Bioversity International's strategy
To feed nine billion people by 2050, food availability needs to expand another 60% globally and up to 100% in developing countries. Continued investments in research on staple grains are essential as these crops will continue to provide a large share of global calories, but complementary approaches are needed to meet new global challenges:
- Reduce global malnutrition
- Adapt to climate change
- Increase productivity and reduce risk
- Address shrinking food diversity
Using and safeguarding agricultural and tree biodiversity can help meet these challenges.
Farm households and rural communities have long since used agricultural and tree biodiversity to diversify their diets, and to manage pests, diseases and weather-related stress. In the past however, policymakers and researchers considered these approaches economically uncompetitive.
More recently, scientific evidence has demonstrated that agricultural and tree biodiversity, used in combination with novel technologies and approaches, has much to offer in addressing these challenges. It is also being increasingly recognized as a tool to achieve the global sustainable development goals.
We work with partners in low-income countries in different regions where agricultural and tree biodiversity can contribute to improved nutrition, resilience, productivity and climate change adaptation.
We are also a member of the CGIAR Consortium, a global partnership for a food-secure future.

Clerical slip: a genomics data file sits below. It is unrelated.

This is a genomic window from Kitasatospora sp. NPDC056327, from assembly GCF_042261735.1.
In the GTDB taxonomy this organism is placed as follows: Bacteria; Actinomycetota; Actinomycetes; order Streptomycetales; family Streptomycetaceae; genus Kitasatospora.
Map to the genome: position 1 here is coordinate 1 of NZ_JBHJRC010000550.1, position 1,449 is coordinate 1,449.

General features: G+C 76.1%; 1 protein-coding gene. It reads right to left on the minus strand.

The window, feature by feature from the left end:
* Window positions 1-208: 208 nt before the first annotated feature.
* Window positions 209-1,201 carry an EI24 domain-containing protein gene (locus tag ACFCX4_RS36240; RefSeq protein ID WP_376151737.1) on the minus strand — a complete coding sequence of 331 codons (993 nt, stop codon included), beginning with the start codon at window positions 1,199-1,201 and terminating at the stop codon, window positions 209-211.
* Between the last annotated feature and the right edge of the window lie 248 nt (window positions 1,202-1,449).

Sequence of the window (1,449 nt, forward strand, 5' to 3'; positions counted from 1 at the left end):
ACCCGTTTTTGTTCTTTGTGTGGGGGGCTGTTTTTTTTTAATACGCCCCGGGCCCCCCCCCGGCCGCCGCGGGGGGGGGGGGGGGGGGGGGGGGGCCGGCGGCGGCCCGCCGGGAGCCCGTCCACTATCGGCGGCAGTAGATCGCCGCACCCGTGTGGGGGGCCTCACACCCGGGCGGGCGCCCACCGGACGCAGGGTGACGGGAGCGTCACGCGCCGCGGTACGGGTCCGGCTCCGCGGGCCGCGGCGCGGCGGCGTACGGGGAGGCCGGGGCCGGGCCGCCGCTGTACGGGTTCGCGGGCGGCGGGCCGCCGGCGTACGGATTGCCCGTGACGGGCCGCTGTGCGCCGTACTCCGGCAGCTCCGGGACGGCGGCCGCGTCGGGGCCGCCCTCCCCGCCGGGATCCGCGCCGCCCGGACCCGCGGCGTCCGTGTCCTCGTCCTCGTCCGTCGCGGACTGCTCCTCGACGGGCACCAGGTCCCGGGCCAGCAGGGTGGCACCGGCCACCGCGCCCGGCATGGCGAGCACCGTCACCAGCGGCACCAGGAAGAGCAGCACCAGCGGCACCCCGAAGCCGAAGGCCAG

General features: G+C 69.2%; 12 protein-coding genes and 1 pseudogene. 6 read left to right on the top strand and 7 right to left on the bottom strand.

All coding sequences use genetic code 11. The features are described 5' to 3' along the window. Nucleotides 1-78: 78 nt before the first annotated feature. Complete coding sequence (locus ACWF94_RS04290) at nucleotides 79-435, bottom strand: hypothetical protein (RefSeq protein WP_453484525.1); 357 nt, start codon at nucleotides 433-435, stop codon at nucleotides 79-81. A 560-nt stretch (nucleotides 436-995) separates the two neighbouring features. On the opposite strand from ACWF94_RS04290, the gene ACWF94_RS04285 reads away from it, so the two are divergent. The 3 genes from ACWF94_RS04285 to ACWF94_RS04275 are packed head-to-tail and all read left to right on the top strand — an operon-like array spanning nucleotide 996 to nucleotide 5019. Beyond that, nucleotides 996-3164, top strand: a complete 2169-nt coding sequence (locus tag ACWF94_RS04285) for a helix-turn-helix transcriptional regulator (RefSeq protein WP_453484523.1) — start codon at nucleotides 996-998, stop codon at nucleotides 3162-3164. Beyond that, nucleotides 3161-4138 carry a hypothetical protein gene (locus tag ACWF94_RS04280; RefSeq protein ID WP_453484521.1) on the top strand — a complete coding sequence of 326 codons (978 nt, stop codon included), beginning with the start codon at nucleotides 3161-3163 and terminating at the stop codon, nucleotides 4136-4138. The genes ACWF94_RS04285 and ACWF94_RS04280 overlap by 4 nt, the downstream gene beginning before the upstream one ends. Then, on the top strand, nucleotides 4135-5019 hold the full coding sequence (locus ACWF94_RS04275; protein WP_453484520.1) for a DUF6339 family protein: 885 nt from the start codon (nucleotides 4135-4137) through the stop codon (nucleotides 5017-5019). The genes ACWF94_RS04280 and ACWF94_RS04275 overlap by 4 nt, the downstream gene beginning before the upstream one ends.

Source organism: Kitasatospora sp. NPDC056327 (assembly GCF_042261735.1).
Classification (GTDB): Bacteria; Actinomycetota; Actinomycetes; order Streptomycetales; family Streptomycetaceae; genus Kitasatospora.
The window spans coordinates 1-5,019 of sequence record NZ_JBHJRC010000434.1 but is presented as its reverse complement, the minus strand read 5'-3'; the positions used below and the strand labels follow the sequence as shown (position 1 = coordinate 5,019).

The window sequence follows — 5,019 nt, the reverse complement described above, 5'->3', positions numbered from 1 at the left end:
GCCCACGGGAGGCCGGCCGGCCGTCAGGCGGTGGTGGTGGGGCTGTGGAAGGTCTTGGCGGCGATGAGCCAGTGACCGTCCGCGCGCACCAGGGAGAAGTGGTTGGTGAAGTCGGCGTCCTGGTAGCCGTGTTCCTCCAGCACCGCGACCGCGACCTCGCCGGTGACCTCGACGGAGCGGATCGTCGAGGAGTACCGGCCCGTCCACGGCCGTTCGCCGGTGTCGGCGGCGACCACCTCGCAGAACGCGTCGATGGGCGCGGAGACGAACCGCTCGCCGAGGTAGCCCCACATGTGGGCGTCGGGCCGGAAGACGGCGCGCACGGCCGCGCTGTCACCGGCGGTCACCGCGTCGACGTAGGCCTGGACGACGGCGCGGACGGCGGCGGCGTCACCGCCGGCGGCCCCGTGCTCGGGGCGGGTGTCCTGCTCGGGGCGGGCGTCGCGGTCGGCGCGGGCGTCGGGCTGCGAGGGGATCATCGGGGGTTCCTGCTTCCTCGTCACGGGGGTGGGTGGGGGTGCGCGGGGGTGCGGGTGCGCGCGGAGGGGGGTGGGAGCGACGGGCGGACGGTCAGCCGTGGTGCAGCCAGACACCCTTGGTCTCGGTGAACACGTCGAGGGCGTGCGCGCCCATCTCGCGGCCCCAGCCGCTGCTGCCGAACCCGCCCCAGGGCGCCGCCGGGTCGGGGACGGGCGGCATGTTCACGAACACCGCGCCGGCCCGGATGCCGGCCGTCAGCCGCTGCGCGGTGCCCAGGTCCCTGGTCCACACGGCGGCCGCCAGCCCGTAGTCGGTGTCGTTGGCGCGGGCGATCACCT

Bioversity International's vision is that agricultural biodiversity nourishes people and sustains the planet.
Our mission is to deliver scientific evidence, management practices and policy options to use and safeguard agricultural and tree biodiversity to attain sustainable global food and nutrition security.
On the occasion of the International Day of Rural Women, Giulia Micheletti and Marlène Elias from Bioversity International discuss a framework on how...
Bioversity International launched the Trees for Seeds: Resilient forest restoration initiative at the Global Landscapes Forum one month ago in...
Bioversity International and partners reveal that most of the world's vegetable species are poorly documented, and present a study and database with...
Banana Xanthomonas wilt (BXW) is a bacterial banana disease that threatens household income and food security in Burundi. Single disease stem removal...
All the edible AA varieties studied here are genetically homogeneous, constituting a unique subgroup, here called ‘Mchare’, despite high phenotypic...